Who Is It? Graham Gouldman
What is he known for? Co-founding and co-writing all the 10CC hits, writing hits for everyone, from The Hollies to The Yardbirds, and continuing to tour as a solo artist, with 10CC and as part of Ringo’s All Starr Band.
What Did He Change? An attitude that tore up the notion that kids from North Manchester could never be superstars. 10CC, with their own Strawberry Studios in Stockport, achieved everything on their own terms.
What Was He Doing On Bury New Road?
Graham Gouldman lived in Kingston Close, off New Hall Road “until I was married for the first time until my early 20s” he told Salford Star in 2013 “I lived in various other houses but that was the last place I lived in North Manchester. It inspired everything. Broughton was in my blood you know. Apparently there’s quite a few famous people who come from Broughton I believe, but wherever you live is bound to influence what you do, so Broughton Park would have influenced me.
“I’m very proud that I lived in Salford and worked in Salford, although we didn’t call it Salford, Broughton Park sounded a bit posher” he added “We’re all sons of Broughton Park.
“Manchester was unbelievable” he recalled “Every weekend me and my mates would go off into town, and you’d see the Stones one weekend, The Beatles the next, The Kinks the next weekend and the Animals the next weekend. It was unbelievable what was going on. Because of the university town there were lots of clubs and places for people to play so it was an amazing place to grow up.”
By the age of 19, Graham had already written three Yardbirds songs, For Your Love, Heart Full of Soul and Evil Hearted You, and wrote the huge hit for The Hollies, Bus Stop, in 1966 while riding the 95 bus along Bury New Road, on the way home from work…
“When I’d written most of Bus Stop I was actually on a bus thinking about how the middle eight should go” he told Mojo magazine in 2011 “And this whole, ‘Every morning I would see her waiting at the stop / Sometimes she’d shop…’ that all came to me in one gush, and I couldn’t wait to get home to try it. When that sort of thing happens, it’s really amazing. But that’s rare. Mostly, you have to do the slog.
“We were supporting the Hollies at Stoke Town Hall, they’d already done Look Through Any Window, and they asked me if I had any songs” he added “So I borrowed Tony Hicks’ guitar and went into the toilet with him and Graham Nash – this doesn’t sound very good does it? – I played it and they said it was great. They recorded the following week and it was out three weeks later. There were no videos in those days to delay everything.”*
Graham Gouldman first formed a Prestwich band called The Whirlwinds in 1963 with Malcolm Wagner, Mo Sperling, Phil Cohen, Steve Jacobson, Bernard Basso and Stephen Pollack. This band later morphed into The Mockingbirds, with Graham Gouldman (guitar), Bernard Basso (bass), Steve Jacobsen (guitar) and Kevin Godley (drums).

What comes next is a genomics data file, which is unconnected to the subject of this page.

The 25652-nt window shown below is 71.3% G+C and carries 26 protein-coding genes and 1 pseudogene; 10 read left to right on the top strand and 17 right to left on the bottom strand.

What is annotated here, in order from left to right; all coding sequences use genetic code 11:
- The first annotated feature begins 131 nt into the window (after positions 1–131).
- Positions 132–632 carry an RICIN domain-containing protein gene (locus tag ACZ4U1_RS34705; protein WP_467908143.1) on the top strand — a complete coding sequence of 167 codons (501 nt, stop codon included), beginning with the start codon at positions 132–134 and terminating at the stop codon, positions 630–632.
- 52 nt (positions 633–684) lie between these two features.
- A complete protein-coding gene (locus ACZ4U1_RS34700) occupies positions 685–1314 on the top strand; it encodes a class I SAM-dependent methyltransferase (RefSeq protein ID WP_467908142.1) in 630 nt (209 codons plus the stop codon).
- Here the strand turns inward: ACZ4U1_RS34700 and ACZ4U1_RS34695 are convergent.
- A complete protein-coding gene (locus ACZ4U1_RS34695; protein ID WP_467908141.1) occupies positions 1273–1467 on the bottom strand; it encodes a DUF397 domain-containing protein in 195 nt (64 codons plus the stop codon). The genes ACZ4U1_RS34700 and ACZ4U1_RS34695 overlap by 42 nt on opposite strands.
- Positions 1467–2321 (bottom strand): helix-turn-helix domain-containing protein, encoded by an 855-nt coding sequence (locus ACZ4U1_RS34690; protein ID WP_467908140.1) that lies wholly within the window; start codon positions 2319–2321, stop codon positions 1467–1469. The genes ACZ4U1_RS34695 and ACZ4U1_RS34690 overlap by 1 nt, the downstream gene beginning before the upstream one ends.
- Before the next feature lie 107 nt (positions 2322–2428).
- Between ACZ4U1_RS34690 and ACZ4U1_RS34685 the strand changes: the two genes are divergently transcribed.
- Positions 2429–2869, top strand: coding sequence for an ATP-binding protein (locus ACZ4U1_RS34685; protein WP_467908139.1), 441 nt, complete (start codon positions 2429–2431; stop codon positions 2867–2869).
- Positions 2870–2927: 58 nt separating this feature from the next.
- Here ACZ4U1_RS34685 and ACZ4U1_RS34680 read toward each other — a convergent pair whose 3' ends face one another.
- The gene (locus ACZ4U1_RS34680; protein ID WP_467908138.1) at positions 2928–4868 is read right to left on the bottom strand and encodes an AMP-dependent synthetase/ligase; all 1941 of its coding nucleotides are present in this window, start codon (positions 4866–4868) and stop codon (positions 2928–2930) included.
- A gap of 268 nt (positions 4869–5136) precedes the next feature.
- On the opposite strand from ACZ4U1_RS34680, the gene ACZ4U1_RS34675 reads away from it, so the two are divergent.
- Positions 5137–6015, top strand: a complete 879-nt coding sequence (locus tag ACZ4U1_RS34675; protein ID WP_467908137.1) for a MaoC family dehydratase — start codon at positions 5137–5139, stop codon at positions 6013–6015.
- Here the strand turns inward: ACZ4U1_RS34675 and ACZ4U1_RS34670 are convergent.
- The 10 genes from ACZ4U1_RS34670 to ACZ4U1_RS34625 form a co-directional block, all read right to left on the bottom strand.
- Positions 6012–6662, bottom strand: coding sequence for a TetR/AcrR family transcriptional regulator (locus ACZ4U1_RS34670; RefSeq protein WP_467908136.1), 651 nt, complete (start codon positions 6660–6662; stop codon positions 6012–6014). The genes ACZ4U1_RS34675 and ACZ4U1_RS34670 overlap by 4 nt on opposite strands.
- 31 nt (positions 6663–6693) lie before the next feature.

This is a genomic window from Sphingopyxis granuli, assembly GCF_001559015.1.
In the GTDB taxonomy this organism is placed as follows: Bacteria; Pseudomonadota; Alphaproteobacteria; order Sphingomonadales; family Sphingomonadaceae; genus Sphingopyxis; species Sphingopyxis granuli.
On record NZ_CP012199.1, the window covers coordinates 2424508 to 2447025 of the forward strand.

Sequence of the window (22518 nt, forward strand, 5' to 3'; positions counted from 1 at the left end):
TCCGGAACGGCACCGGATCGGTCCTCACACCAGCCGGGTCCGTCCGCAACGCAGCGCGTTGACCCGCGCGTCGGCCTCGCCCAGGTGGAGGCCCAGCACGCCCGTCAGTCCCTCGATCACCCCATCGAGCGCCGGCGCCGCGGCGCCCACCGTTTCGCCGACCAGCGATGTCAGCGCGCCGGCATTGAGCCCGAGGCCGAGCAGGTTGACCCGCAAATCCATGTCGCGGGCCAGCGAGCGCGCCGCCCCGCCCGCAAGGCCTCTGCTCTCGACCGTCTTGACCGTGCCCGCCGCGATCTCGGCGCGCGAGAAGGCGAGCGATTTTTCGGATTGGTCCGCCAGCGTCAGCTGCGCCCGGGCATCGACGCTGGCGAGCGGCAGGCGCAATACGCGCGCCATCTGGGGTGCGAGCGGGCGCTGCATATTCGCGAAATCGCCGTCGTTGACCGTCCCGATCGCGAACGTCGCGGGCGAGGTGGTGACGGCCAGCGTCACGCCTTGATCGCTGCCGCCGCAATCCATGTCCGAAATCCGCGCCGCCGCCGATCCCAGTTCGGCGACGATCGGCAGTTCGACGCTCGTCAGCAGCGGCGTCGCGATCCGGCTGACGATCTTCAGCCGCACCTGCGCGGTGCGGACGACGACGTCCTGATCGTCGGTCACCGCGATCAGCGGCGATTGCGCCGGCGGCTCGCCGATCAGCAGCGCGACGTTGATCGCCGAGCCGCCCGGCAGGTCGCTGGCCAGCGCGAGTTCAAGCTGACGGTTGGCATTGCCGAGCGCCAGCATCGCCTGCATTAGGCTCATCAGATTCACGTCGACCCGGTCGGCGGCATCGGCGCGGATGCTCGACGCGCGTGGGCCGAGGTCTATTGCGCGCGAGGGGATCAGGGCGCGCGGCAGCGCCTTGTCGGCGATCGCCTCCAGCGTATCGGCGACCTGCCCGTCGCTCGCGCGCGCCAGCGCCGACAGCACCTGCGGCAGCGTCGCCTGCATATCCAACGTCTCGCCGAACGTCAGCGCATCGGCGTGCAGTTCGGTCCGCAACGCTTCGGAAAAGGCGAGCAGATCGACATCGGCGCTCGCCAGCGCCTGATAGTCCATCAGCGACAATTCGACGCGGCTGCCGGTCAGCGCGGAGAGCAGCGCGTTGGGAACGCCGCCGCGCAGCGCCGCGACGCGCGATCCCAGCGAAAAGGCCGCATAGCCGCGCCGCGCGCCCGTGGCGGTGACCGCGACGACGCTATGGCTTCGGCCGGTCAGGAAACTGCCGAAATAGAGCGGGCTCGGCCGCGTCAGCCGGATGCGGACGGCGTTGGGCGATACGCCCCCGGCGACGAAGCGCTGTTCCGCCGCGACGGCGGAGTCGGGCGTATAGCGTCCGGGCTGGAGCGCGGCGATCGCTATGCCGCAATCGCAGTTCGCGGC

Meanwhile, he wrote and co-wrote a string of hits with and for Dave Berrie, Herman’s Hermits, Cher, The Shadows, Jeff Beck, Wayne Fontana and Toni Basil. He also wrote Forever Everton, the song still played at every Goodison Park home game, plus The Boys In Blue for Manchester City (with Godley and Creme).
Post 10CC, there were more hits with Wax, alongside Andrew Gold, plus co-writing for Joe Cocker, Gary Barlow, Kirsty MacColl and Chris Difford. Graham Gouldman toured the US and the UK with Ringo’s All Starr Band in 2018, and continues to tour, both in a solo capacity and as 10CC, and produce albums, his latest being Modesty Forbids.
For lots more information on Graham Gouldman see his website – click here
* John Cooper Clarke is sure that Bus Stop was written about the bus stop outside his former home on Bury New Road… “Notable among the live acts at the Junfrau were the Mockingbirds, a bunch of Jewish kids from my neighbourhood, including Graham Gouldman, who went on to write songs for the Yardbirds, and Herman’s Hermits, and the Hollies’ Bus Stop” he writes in his autobiography I Wanna Be Yours “Graham Gouldman lived near Broughton Park, and I’d seen him around. Given his address, I’m convinced that the bus stop in question was just beneath our rain spattered front window; the same bus stop where I stood waiting day after day for the bus that would take me to my place of work in the centre of Manchester. The exact location of the song. If ever there was a personal connection to the pop world, this was it…”
What an interesting read. Is there any chance it could be published as a book, if so please keep me informed
Hi Ron – hoping to get a book sorted when this project is finished!